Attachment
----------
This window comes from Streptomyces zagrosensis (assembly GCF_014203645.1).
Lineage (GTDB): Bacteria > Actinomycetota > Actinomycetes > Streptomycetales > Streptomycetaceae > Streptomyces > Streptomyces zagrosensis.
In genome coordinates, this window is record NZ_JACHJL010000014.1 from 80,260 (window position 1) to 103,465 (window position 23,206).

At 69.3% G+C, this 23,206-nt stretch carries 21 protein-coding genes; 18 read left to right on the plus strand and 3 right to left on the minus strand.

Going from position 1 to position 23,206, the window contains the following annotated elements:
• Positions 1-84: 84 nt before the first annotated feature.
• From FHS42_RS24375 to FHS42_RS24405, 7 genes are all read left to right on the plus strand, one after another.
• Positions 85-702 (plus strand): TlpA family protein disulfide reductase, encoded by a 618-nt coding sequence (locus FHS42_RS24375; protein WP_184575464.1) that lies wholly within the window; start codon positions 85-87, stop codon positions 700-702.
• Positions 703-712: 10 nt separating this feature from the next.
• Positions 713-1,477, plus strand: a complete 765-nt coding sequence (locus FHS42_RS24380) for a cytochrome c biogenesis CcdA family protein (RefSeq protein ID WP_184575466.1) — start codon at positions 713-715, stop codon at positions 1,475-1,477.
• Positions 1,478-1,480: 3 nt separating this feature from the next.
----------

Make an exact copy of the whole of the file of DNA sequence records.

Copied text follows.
This window comes from Streptomyces zagrosensis (assembly GCF_014203645.1).
Lineage (GTDB): Bacteria > Actinomycetota > Actinomycetes > Streptomycetales > Streptomycetaceae > Streptomyces > Streptomyces zagrosensis.
In genome coordinates, this window is record NZ_JACHJL010000014.1 from 80,260 (window position 1) to 103,465 (window position 23,206).

At 69.3% G+C, this 23,206-nt stretch carries 21 protein-coding genes; 18 read left to right on the plus strand and 3 right to left on the minus strand.

Going from position 1 to position 23,206, the window contains the following annotated elements:
• Positions 1-84: 84 nt before the first annotated feature.
• From FHS42_RS24375 to FHS42_RS24405, 7 genes are all read left to right on the plus strand, one after another.
• Positions 85-702 (plus strand): TlpA family protein disulfide reductase, encoded by a 618-nt coding sequence (locus FHS42_RS24375; protein WP_184575464.1) that lies wholly within the window; start codon positions 85-87, stop codon positions 700-702.
• Positions 703-712: 10 nt separating this feature from the next.
• Positions 713-1,477, plus strand: a complete 765-nt coding sequence (locus FHS42_RS24380) for a cytochrome c biogenesis CcdA family protein (RefSeq protein ID WP_184575466.1) — start codon at positions 713-715, stop codon at positions 1,475-1,477.
• Positions 1,478-1,480: 3 nt separating this feature from the next.